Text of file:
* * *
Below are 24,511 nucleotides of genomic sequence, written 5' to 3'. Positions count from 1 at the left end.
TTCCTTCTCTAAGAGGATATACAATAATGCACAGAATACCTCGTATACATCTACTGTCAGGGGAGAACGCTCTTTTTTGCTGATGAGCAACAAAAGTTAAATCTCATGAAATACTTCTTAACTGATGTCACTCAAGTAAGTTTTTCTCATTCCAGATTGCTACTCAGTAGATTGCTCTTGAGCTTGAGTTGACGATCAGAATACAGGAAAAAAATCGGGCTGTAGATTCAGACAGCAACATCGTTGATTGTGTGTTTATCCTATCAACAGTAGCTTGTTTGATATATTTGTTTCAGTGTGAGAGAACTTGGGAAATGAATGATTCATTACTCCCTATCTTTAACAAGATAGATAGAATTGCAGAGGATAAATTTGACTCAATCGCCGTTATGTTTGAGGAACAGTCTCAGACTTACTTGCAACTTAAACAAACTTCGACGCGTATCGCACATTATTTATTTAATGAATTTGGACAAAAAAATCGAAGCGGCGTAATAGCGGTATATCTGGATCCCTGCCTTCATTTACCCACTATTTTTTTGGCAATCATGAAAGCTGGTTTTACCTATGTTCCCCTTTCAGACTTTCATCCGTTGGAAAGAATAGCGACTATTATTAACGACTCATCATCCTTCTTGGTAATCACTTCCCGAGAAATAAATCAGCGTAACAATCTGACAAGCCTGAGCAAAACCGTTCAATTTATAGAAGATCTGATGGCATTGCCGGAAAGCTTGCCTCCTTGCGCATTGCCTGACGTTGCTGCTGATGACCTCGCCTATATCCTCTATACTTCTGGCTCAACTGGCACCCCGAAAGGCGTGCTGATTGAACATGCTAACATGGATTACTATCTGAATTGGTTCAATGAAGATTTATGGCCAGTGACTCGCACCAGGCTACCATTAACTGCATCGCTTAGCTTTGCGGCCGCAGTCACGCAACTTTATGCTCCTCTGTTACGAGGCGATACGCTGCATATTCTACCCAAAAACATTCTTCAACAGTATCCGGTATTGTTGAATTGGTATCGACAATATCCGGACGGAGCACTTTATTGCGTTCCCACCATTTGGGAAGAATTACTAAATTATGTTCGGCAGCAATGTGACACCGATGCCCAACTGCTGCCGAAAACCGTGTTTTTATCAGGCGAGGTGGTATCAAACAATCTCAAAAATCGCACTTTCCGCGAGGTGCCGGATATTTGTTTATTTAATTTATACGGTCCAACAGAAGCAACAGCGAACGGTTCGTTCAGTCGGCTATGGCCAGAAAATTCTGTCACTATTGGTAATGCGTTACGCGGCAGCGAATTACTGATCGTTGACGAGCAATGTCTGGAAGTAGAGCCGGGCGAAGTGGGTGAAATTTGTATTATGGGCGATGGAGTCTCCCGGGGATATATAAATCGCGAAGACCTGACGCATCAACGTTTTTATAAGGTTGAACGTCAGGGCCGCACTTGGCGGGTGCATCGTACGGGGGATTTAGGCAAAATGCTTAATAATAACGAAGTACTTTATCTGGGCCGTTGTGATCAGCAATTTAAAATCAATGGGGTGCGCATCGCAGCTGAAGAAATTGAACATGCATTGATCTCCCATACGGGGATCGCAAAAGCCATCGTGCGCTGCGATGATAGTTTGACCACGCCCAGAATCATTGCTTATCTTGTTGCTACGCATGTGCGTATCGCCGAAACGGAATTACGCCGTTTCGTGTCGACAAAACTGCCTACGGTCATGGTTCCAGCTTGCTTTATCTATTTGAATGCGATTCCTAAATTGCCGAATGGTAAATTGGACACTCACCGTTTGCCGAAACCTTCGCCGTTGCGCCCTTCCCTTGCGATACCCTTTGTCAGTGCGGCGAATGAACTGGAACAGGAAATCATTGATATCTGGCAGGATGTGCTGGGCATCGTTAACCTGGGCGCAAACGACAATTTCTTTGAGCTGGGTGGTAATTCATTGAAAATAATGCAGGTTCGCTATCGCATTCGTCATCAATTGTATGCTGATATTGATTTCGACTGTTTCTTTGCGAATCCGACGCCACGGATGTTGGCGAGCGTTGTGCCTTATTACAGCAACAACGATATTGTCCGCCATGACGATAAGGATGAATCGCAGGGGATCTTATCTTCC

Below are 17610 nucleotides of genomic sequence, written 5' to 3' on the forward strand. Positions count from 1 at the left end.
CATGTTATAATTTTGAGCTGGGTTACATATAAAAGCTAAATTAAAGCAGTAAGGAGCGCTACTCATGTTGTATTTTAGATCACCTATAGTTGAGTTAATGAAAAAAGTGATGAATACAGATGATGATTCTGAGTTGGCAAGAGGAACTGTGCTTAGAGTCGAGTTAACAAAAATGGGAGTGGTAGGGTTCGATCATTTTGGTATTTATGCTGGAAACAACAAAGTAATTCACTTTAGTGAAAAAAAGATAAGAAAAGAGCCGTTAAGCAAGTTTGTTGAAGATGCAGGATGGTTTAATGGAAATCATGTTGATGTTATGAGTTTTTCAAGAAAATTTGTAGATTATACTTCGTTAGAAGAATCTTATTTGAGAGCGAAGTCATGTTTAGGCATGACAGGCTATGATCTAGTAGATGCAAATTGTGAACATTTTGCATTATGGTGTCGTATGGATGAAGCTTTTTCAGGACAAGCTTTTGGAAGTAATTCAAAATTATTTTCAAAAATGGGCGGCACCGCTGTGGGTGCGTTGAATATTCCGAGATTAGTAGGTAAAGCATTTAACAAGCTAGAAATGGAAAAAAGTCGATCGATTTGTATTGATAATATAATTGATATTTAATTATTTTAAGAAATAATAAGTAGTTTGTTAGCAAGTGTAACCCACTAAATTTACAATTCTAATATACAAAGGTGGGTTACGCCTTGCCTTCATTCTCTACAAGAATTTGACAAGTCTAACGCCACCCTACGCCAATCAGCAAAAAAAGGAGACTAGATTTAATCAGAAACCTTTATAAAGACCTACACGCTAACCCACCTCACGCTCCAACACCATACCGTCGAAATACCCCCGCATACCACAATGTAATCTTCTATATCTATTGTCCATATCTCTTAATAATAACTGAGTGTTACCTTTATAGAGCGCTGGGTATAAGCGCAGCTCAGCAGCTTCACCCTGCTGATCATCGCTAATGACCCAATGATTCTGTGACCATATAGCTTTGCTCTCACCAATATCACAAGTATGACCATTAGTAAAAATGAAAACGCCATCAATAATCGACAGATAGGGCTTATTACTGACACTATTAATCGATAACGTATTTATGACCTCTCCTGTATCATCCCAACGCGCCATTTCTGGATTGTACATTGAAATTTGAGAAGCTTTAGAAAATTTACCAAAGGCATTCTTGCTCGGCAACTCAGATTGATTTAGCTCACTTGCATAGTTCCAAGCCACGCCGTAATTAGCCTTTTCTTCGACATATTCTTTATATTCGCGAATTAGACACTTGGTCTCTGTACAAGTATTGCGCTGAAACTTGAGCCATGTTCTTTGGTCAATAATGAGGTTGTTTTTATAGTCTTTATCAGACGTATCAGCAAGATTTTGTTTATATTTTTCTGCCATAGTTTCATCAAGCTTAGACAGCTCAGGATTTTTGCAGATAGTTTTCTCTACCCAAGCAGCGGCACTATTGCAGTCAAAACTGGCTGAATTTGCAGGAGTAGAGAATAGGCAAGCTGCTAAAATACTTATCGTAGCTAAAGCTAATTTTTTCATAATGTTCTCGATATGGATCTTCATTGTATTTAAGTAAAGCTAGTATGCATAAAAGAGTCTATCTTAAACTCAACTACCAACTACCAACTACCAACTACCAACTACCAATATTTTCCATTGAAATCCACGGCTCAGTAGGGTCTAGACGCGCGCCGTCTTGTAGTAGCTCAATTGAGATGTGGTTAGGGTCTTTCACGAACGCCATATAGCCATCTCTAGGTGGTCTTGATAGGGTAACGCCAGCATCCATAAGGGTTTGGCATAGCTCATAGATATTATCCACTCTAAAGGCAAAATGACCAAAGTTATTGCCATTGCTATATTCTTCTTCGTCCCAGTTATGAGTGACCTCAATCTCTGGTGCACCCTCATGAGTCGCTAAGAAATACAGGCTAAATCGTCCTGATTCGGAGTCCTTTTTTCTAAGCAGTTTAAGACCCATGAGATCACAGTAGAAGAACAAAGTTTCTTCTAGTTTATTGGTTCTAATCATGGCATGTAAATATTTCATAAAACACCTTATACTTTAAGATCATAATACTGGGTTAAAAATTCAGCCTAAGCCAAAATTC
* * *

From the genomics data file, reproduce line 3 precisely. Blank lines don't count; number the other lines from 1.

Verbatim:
Below are 17610 nucleotides of genomic sequence, written 5' to 3' on the forward strand. Positions count from 1 at the left end.